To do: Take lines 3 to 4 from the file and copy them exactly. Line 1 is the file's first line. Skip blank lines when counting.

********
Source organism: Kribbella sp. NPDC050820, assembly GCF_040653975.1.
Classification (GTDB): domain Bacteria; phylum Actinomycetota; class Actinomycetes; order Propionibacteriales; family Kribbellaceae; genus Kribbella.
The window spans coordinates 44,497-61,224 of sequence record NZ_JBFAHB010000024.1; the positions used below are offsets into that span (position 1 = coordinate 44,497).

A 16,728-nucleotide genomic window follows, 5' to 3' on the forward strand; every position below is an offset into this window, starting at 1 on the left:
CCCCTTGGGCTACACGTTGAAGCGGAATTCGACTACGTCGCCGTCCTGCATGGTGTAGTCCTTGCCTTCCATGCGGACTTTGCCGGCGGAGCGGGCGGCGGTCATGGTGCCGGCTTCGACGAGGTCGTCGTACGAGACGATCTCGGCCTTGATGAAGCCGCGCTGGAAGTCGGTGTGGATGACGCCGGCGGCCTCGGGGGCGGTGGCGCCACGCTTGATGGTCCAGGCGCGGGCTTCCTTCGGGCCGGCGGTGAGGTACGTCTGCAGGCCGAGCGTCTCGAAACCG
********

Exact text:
The window spans coordinates 44,497-61,224 of sequence record NZ_JBFAHB010000024.1; the positions used below are offsets into that span (position 1 = coordinate 44,497).

A 16,728-nucleotide genomic window follows, 5' to 3' on the forward strand; every position below is an offset into this window, starting at 1 on the left: